The Oriental was an amazing place. An old-time movie palace, spacious and elegant, it was probably somewhat flea-bitten by the time I started frequenting it, but I was so young that it wouldn't have struck me as anything other than beautiful. There were these gigantic statues of Buddha on either side wall of the theater and each statue was fitted out with actual electrically glowing red and green eyes (one statue had the red eyes, and the other had the green eyes.) They struck awe into many a kid from my neighborhood. Another great thing about this place was that, if you ever got tired of the film, all you had to do was lean back and look at the ceiling of the theater to be entertained. There was a constantly changing rolling projection of an outdoor starlit night on the ceiling! I would give ten years off of my life to be able to spend one more afternoon in that place.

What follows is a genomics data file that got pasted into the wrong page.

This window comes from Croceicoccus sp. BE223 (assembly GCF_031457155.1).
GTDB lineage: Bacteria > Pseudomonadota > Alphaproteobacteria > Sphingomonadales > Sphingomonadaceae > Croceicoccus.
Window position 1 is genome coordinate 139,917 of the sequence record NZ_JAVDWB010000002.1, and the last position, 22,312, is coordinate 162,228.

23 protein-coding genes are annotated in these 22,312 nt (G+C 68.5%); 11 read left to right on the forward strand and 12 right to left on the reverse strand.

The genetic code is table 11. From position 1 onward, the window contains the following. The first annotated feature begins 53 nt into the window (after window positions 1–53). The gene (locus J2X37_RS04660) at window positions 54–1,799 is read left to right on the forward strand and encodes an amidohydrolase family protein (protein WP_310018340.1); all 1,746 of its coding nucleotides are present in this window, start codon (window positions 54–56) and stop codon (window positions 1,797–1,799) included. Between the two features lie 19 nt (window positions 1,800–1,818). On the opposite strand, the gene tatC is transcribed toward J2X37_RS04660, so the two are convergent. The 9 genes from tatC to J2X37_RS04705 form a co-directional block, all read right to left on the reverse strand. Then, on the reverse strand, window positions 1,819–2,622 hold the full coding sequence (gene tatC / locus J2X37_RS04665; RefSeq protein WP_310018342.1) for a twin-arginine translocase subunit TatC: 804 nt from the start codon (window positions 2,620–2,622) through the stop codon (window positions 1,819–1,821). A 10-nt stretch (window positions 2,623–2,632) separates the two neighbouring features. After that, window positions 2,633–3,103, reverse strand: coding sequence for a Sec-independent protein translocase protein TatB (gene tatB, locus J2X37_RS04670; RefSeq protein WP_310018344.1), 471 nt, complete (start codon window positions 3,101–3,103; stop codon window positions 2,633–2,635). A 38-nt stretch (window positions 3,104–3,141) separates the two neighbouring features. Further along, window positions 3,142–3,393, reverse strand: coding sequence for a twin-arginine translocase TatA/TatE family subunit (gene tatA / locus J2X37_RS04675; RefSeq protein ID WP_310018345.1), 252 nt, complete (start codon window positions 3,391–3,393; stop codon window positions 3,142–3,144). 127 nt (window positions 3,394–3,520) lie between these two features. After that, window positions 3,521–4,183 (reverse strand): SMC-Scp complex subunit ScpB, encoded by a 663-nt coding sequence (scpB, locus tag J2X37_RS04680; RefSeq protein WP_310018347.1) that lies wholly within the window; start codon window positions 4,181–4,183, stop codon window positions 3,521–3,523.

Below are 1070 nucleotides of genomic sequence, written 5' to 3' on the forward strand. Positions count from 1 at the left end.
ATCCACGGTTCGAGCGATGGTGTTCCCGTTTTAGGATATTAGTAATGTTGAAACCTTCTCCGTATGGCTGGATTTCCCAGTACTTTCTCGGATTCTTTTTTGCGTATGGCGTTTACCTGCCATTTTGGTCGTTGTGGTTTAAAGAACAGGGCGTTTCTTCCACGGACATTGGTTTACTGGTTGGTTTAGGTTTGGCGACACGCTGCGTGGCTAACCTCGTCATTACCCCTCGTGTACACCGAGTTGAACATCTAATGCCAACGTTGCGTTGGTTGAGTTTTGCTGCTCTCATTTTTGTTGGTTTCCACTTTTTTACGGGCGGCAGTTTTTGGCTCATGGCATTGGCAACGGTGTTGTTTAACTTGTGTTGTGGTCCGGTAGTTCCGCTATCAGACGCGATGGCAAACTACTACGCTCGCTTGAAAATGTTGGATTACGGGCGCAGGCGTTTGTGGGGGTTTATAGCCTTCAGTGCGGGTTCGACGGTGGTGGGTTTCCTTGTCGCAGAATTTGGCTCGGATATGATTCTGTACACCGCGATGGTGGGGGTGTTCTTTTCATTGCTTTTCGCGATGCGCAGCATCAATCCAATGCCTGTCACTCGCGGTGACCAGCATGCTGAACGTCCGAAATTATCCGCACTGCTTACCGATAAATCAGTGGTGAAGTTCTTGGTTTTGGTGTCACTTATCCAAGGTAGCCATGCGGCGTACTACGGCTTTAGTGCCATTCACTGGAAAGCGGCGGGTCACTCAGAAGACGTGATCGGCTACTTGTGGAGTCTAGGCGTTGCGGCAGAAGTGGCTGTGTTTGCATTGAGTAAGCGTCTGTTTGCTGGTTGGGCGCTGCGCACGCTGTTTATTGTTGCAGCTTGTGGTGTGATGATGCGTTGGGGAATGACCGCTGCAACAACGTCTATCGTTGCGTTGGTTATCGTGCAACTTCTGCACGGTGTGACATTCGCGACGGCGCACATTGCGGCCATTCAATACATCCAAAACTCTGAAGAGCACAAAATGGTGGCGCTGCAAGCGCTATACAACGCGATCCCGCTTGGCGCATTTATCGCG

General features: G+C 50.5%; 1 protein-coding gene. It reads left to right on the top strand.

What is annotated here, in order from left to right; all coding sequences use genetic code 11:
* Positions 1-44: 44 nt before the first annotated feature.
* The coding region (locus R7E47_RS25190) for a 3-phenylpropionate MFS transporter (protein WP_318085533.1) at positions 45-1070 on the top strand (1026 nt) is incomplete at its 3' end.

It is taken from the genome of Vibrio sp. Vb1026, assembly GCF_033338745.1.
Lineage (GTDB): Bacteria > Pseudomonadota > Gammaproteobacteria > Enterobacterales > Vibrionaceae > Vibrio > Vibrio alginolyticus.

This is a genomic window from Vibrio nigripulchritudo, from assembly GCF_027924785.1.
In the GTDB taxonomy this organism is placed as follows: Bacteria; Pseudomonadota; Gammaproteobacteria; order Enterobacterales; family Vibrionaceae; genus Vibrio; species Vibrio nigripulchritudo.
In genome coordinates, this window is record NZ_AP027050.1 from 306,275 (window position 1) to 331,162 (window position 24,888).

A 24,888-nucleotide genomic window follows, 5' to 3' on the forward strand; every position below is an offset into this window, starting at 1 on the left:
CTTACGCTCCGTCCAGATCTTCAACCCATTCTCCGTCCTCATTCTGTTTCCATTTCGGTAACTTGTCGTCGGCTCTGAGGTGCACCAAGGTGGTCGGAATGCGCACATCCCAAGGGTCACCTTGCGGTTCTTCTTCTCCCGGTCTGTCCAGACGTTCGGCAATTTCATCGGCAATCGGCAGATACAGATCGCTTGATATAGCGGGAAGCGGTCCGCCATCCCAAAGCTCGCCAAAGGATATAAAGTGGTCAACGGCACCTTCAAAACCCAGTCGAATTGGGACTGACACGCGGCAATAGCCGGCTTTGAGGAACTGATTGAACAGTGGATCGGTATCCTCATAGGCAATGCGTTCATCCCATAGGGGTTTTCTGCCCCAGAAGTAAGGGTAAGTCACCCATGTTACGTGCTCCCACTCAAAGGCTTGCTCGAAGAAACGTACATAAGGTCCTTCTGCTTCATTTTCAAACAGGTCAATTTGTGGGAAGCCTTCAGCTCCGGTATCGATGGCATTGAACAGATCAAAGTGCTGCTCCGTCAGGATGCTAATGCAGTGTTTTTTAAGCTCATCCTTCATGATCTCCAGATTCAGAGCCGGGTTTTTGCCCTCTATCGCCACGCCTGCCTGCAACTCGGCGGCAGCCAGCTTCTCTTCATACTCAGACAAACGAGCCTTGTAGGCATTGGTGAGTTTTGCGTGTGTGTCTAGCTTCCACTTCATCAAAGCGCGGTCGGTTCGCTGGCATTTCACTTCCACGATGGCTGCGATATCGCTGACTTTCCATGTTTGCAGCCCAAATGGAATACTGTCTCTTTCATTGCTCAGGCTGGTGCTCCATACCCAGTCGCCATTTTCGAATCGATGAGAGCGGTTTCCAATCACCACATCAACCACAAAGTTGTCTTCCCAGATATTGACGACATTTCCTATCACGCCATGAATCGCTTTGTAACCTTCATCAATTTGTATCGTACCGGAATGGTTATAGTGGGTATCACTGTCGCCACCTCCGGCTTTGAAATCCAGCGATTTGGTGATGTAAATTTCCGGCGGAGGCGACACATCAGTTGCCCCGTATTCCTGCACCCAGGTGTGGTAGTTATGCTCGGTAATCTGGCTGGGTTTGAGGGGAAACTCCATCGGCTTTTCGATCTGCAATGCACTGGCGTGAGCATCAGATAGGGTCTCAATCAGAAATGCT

(No, really; I would! Well, if I knew I was destined to live to be 120, I would. Unless I was 110.)
What happened to the Oriental? It is now an electrical supply store. What happened to the giant Buddhas? I wish I knew. I know they aren't still sitting on the walls of the electrical supply store - I checked. I know that if I had 'em, I'd put them in my bedroom. Might not be the best thing for my sex life, but there are other rooms in the house and I know I'd sure feel safe and secure with those big guys looking out for me every night.
When I was a youngster, Baker's Chocolate had its headquarters just a couple of blocks from my home. They moved the whole operation to the Midwest when I was about 5 or 6. While they were still in Dorchester, the whole neighborhood smelled of chocolate everyday. How could you be a kid and not love that?